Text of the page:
A family's socioeconomic status is based on family income, parental education level, parental occupation, and social status in the community (such as contacts within the community, group associations, and the community's perception of the family), note Demarest, Reisner, Anderson, Humphrey, Farquhar, and Stein (1993). Families with high socioeconomic status often have more success in preparing their young children for school because they typically have access to a wide range of resources to promote and support young children's development. They are able to provide their young children with high-quality child care, books, and toys to encourage children in various learning activities at home. Also, they have easy access to information regarding their children's health, as well as social, emotional, and cognitive development. In addition, families with high socioeconomic status often seek out information to help them better prepare their young children for school.
Crnic and Lamberty (1994) discuss the impact of socioeconomic status on children's readiness for school:
"The segregating nature of social class, ethnicity, and race may well reduce the variety of enriching experiences thought to be prerequisite for creating readiness to learn among children. Social class, ethnicity, and race entail a set of 'contextual givens' that dictate neighborhood, housing, and access to resources that affect enrichment or deprivation as well as the acquisition of specific value systems."
Ramey and Ramey (1994) describe the relationship of family socioeconomic status to children's readiness for school:
"Across all socioeconomic groups, parents face major challenges when it comes to providing optimal care and education for their children. For families in poverty, these challenges can be formidable. Sometimes, when basic necessities are lacking, parents must place top priority on housing, food, clothing, and health care. Educational toys, games, and books may appear to be luxuries, and parents may not have the time, energy, or knowledge to find innovative and less-expensive ways to foster young children's development.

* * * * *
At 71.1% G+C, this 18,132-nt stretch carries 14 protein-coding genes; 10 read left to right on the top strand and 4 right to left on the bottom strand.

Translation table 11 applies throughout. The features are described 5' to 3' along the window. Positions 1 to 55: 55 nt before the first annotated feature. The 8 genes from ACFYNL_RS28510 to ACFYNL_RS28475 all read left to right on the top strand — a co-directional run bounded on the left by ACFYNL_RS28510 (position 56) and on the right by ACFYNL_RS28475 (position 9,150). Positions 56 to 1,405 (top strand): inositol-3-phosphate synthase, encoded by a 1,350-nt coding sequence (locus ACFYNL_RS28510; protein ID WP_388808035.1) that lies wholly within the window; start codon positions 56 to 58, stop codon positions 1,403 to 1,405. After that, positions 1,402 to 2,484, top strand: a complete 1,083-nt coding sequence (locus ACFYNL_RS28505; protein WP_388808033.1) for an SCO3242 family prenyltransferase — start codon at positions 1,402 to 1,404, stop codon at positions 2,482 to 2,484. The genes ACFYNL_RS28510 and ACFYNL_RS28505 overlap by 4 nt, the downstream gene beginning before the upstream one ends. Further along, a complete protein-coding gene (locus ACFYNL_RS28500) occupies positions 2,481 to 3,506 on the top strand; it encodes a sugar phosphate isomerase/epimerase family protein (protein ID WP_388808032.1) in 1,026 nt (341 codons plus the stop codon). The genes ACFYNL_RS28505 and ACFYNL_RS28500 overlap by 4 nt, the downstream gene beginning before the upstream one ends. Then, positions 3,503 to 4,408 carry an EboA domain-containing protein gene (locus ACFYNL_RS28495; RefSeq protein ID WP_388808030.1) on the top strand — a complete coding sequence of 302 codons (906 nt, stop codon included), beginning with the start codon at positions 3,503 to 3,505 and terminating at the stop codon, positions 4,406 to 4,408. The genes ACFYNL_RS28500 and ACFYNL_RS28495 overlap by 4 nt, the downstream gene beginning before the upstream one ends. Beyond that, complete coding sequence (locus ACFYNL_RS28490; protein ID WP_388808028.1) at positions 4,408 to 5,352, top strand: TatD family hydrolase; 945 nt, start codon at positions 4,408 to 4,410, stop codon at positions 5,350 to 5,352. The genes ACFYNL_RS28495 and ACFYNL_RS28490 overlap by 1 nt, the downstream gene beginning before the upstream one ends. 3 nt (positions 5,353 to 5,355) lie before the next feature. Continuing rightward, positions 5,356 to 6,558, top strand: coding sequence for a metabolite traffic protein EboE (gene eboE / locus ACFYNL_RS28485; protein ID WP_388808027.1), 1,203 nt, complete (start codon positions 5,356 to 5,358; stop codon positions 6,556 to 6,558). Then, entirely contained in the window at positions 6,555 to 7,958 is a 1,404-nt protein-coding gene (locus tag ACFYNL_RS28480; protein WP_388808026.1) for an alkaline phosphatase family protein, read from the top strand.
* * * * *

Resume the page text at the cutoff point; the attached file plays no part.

Even in families with above-average incomes, parents often lack the time and energy to invest fully in their children's preparation for school, and they sometimes face a limited array of options for high-quality child care--both before their children start school and during the early school years. Kindergarten teachers throughout the country report that children are increasingly arriving at school inadequately prepared." (p. 195)
Families with low socioeconomic status often lack the financial, social, and educational supports that characterize families with high socioeconomic status. Poor families also may have inadequate or limited access to community resources that promote and support children's development and school readiness. Parents may have inadequate skills for such activities as reading to and with their children, and they may lack information about childhood immunizations and nutrition. Zill, Collins, West, and Hausken (1995) state that "low maternal education and minority-language status are most consistently associated with fewer signs of emerging literacy and a greater number of difficulties in preschoolers." Having inadequate resources and limited access to available resources can negatively affect families' decisions regarding their young children's development and learning. As a result, children from families with low socioeconomic status are at greater risk of entering kindergarten unprepared than their peers from families with median or high socioeconomic status.